It’s been seven days since Lou’s oncologist dropped the mother of all bombs on our lives. Yeah, we’d been living with cancer for over a year. Yeah, Lou had been brutalised with 14 months of barbaric treatment. Yeah, it disrupted our lives as we ran the cancer gauntlet while trying to keep some family structure. But yeah, “we’d be right mate.” We were always going to come out the other end, bruised but better for it, challenged but successful, flogged but winners. Not this time. By any means, don’t count us out, another game starts and we’re preparing for all-out war. But we lost the opening battles and the odds are tipped against us.
So what does the last seven days look like? Well, I hired a lifeguard for the home as I was worried the tears were going to push the water level above the kids wading height. Family, friends, big grown men, rugby players that were on-field enforces, country boys with calloused hands and stoic hearts, all reduced to tears. After three days of essentially mourning, we sprang back into action. Since Tuesday we’ve met with two cancer professors, three oncologists, a naturopath and several doctors. Our calendar is just as populated this coming week.
A massive thank you to those that made calls and opened doors. Peoples prompt response to just make shit happen has been remarkable. Thank you for the love and thank you for the tears, all shed for Lou. Tears of empathy, tears of sorrow, tears of anger, tears of gut-wrenching pain. Thank you for your unwavering support. I echo Lou’s last social post that the love expressed, both physical and virtual, has supported her limp and exhausted body. It’s propping her up so she can stand on her own two feet again.
I’m a fairly private person. My social media posts are nothing but an embellished snapshot of the good times. Motorbikes, skiing, holidays and a plethora of proud parent snaps of the two best kids on earth. The best kids in my biased eyes anyway. Lou has let it all hang out over the past year, it’s motivated me to keep the transparency moving and contribute, especially when she can’t. So I’ve started this blog, I have no idea where it will end up. Perhaps a detailed narrative of the next twelve months, maybe some preserved words for Noah and Evie or some motivation for the next cancer number thrown to the wolves. Maybe just a post or two that becomes nothing but forgotten pages buried deep in Google’s servers.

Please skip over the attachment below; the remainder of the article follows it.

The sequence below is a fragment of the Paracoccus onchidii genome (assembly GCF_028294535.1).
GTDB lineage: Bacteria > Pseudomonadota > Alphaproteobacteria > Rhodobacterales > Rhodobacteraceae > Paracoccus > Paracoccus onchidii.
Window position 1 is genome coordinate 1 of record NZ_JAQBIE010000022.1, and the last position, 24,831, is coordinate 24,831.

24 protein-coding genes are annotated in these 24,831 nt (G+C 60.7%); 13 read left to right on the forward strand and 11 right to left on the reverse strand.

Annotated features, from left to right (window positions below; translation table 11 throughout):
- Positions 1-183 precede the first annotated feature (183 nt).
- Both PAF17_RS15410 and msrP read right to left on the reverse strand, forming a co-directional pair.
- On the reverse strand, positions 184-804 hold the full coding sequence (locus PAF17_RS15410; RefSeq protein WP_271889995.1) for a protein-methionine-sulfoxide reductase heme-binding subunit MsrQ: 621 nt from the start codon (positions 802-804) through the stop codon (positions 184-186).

Apart from my two previous updates about Lou, you won’t find any emotional words from me online. I’ve never displayed affection publicly, it’s been my preference to do this in the comfort of my own home, and perhaps more through actions than words. For those close to me you are well aware I am a man of minimal verbal dialogue. Often zero words in a social arrangement (I don’t apologise). So this public journey will be interesting, therapeutic – hopefully, and maybe even uncomfortable for someone aloof like myself. However, I’ll dabble in taking you for a ride on the cancer rollercoaster. Hopefully, Lou will do most of the posting.
I’ve got a big day today. I’m going to tell my beautiful boy, the most sensitive, emotionally connected five-year-old on the planet, about the current situation that is. I think I might do it at the BMX track.